The story itself is simple enough and the linking narrative dovetails neatly with the individual tales which are related by the film's protagonists. The stories vary considerably in weight and this gives a texture which is leavened with some very chilling moments. While the first story is rather light, there is a beautiful moment when time changes from night to day. Simply but very effectively constructed, with the music playing somewhere beyond adding a wonderfully creepy atmosphere to the proceedings. It is devices such as this, which avoid the 'in your face' method of unnerving the audience, that add to the film's strength. In the Christmas party segment, the most chilling scene is at the very end, at the moment when the main character realises what she, and the audience, have just experienced.

The film has been critisised, perhaps unfairly, for the inclusion of the golfing story but this has its own merits and is driven along by the performances of Basil Radford and Naughton Wayne who play off each other to great effect. However, this tale is in fact excused by the Eliot Foley character as being rather light hearted and of course this lightness serves as the calm before the storm which constitutes the final tale. And here Michael Redgrave brings to the screen a terrifying performance of a man embraced by the arms of madness.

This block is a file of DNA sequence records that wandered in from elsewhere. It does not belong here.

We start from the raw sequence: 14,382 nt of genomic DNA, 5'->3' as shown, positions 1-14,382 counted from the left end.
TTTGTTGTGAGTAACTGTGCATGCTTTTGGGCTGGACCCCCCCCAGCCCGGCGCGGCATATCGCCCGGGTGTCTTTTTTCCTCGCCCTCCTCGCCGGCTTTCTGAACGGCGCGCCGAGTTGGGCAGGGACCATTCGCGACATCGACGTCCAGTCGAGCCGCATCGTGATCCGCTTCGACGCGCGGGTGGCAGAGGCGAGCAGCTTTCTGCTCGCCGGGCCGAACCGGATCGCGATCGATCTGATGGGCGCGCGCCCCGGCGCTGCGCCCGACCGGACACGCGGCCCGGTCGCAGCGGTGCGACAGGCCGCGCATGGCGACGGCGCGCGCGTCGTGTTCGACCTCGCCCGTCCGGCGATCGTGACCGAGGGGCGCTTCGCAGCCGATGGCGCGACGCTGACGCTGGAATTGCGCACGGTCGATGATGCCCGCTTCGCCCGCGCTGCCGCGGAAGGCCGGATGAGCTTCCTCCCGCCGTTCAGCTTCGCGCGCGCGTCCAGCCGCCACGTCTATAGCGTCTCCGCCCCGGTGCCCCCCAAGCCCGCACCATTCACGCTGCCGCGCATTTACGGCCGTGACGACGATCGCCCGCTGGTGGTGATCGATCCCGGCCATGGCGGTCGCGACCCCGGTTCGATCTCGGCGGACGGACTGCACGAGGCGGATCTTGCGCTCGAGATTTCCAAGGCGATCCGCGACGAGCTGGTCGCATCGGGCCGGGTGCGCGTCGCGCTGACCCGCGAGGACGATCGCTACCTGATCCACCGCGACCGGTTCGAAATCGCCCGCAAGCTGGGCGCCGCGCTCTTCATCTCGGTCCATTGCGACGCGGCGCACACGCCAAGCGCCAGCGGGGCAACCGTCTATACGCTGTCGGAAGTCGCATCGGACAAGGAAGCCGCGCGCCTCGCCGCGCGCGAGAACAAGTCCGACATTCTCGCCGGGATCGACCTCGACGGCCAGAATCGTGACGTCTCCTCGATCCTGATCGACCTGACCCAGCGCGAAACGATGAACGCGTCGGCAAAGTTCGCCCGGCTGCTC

It is very easy to empathize with the characters and we fear for them as well as with them. The linking narrative is skilfully directed by Basil Dearden. Watch these scenes especially for their composition, lighting and movement of both camera and the characters within the frame. Mervyn Johns provides the central role and gives a good performance as a man with severe daja vu problems, struggling to remember and place the fragments of his dream. All this of course takes a turn for the worse as the story progresses towards it's climax where we are treated to a hellish nightmare which reaches very cleverly back into the stories and uses sharp editing and crazy camera angles to great effect before delivering its final blow. And here the film is neatly packaged in brown paper, tied with string and bearing a label which reads: 'This is how it should be done'.

A little gem in the history of British cinema, along with The Innocents which makes an excellent companion piece.
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2 of 2 people found the following review helpful
5.0 out of 5 stars Another Ealing classic, 26 Jan 2012
This review is from: Dead Of Night [DVD] (DVD)
I was pleased to find this old classic on DVD as it's a film I could only vaguely remember. It's a very good psychological horror. The part that sticks in my mind is of course the ventriloquist's dummy, which is one of those rather unsettling tales! And if you enjoy this one you should also check out the other Ealing film, The Halfway House, which also features Mervyn Johns.